I Just Received a Diagnosis of ALS. What Now?
Sometimes the simplest things can help us the most. That’s what I learned in the months right after I received a diagnosis of ALS. Like most newly diagnosed ALS patients, I felt overwhelmed trying to find out what ALS was, not really wanting to know, and just wishing it would all go away. At the time, my biggest question was, “What can I do right now?”
A decade ago, there were far fewer resources for us patients, and fortunately, that has changed. Yet still today, I haven’t seen anything addressing my big, important question of what to do right now.
Left to forge ahead on my own, I relied on a three-step technique I taught students years ago in my wellness and mind-body health classes. It’s simple, powerful, and helped me clear my thoughts. Here’s how you can do it, too:
Just 3 steps
First, simply breathe in.
Why? Because most of us hold our breath, all the time. Exhale and breathe in again, but a little more slowly this time. And slowly exhale.
Now that I have your attention, step number two is to ask yourself, “How do I feel?”
Listen to what your body is telling you. Perhaps you feel stiffness from sitting in one position too long. Or maybe you’re thirsty, hungry, or too cold or hot?
Also, notice what your mind was busy doing. Were you stuck in the ALS waiting room, caught in thought loops or imagining all the worst-case scenarios of ALS? Slowly breathe in again and exhale.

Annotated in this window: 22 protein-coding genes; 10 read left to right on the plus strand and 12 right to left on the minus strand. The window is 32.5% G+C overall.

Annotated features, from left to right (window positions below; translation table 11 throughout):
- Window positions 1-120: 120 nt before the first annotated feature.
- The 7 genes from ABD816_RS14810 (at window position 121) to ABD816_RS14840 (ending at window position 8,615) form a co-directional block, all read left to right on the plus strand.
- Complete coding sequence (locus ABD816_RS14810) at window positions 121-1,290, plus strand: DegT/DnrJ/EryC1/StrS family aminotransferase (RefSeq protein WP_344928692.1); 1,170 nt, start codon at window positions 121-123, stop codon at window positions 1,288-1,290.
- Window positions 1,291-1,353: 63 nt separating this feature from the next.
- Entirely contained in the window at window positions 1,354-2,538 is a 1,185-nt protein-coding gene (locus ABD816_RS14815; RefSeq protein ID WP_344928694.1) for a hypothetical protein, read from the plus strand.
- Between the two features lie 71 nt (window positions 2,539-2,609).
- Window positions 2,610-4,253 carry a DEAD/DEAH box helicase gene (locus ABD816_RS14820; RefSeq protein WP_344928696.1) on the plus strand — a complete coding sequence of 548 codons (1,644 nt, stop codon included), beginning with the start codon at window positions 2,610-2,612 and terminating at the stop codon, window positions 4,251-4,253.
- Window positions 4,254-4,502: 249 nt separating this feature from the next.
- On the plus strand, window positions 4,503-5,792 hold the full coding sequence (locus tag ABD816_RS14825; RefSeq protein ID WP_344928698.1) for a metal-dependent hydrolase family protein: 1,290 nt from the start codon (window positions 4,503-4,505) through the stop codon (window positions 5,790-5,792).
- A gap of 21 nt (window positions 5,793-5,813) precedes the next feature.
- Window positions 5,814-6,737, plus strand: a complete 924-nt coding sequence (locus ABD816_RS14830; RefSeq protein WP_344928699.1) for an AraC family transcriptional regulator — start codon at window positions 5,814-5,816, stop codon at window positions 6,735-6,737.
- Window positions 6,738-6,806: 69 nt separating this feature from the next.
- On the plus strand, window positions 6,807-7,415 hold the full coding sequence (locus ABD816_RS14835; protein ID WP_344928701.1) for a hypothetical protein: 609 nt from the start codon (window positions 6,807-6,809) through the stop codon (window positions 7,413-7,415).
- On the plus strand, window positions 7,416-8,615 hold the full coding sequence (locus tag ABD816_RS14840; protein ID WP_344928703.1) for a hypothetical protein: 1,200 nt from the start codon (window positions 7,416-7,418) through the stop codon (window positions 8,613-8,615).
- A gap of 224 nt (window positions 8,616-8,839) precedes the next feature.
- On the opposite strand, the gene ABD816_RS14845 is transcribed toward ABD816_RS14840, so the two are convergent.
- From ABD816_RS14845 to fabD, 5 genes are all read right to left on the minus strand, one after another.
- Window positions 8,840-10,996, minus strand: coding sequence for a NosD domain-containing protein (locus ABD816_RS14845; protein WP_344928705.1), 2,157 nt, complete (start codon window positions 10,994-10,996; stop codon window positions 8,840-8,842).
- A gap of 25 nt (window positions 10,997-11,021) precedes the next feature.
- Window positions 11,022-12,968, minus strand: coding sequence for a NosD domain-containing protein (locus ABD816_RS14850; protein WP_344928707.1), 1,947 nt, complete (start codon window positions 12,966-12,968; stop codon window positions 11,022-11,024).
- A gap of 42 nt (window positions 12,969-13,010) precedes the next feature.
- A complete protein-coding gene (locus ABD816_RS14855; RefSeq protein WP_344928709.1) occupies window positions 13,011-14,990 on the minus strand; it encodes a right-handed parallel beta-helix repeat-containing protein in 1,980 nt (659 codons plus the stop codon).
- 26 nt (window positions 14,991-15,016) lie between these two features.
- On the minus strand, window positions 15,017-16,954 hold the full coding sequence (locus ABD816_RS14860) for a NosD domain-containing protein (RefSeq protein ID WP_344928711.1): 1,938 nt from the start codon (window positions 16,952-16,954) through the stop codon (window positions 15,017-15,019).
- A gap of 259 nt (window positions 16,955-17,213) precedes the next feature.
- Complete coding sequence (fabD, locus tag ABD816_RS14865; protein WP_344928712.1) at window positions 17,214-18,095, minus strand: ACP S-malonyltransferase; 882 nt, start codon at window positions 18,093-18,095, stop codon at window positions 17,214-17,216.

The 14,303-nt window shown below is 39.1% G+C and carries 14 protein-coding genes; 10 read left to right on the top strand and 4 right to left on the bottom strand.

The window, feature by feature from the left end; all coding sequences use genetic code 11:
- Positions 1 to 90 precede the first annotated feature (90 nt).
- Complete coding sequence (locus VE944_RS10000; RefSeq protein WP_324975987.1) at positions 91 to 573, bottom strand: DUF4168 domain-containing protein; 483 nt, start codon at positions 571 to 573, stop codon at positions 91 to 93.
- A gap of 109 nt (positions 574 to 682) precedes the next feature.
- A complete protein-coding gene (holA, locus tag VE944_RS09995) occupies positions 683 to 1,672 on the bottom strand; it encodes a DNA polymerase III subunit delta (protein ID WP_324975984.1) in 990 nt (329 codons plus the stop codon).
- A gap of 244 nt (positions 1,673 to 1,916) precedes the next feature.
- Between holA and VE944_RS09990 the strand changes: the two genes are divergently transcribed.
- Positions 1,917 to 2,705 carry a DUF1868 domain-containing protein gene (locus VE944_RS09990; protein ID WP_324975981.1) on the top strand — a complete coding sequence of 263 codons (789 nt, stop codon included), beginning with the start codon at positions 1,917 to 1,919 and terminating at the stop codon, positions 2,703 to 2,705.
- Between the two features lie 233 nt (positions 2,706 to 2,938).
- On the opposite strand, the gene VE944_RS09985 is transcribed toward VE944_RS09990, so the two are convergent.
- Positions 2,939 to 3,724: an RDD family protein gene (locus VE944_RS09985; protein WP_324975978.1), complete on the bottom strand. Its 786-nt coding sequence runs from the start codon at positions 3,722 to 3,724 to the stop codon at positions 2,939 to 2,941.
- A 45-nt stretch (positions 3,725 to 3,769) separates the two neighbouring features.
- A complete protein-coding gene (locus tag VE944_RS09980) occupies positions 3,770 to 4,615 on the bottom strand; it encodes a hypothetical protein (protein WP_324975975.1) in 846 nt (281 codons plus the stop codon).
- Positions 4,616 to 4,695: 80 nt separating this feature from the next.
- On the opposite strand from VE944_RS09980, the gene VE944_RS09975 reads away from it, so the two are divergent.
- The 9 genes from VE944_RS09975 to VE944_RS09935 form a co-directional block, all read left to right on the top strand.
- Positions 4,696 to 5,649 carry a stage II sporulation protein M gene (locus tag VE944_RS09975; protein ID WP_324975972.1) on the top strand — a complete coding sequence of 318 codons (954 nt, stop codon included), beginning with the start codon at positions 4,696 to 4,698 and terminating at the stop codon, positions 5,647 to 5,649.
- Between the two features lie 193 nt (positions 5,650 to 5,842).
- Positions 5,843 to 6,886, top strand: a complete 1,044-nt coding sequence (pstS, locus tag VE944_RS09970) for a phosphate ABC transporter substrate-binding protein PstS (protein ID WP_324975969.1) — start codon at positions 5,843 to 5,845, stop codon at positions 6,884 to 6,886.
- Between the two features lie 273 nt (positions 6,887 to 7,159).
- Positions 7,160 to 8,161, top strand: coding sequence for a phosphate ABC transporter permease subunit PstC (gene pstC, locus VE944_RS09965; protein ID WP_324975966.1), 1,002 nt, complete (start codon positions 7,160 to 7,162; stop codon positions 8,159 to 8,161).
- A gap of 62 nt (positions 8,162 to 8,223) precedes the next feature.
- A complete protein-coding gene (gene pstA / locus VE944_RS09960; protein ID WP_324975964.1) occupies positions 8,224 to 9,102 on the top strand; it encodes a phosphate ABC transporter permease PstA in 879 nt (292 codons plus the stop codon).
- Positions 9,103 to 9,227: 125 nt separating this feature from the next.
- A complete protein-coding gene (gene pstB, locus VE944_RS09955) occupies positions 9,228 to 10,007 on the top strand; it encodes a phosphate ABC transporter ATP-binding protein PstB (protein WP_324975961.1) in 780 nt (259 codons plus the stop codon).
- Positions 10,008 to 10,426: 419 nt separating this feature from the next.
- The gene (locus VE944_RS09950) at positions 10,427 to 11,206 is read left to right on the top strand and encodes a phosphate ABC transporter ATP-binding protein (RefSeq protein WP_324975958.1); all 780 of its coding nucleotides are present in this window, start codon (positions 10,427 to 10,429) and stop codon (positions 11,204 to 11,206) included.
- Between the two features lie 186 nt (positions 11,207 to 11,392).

The third step is to ask, “What do I need?” This should help you come up with simple, quick, and logical solutions that are most appropriate.
Stiff? Shift to a more comfortable sitting position or even do a stretch or two. Thirsty? Get a drink of water. Eye strain? Close your eyes for a few seconds or move your focus from near to far. Cold? Put on a sweater.
Maybe the answer is a little more involved, like, “I wish I could talk to someone,” or “I need to get outside for some fresh air,” or “I need a hug.” We often need other people from our circle of support to help us, which is just fine. In fact, your close family members and friends want to know how they can help you.
Simple, easy, and helpful
It’s surprising how simple the solutions can be — if we do them early and don’t wait until the stiffness turns into a backache or our racing thoughts keep us awake at night.
Even taking a few slow, deep breaths can help to disengage our mind from distracting thoughts and sensations.
Again, this three-step technique is simple. It’s something I continue to do almost every day to bring my mind and body back into balance. If I could go back in time, I’d give myself a hug and say, “Thank you, Dagmar, for starting this habit early in your ALS journey.”
Try it out. I believe it can help you, too. This is one more way we can learn to live well while living with ALS.
Note: ALS News Today is strictly a news and information website about the disease. It does not provide medical advice, diagnosis, or treatment. This content is not intended to be a substitute for professional medical advice, diagnosis, or treatment. Always seek the advice of your physician or other qualified health provider with any questions you may have regarding a medical condition. Never disregard professional medical advice or delay in seeking it because of something you have read on this website. The opinions expressed in this column are not those of ALS News Today or its parent company, BioNews, and are intended to spark discussion about issues pertaining to ALS.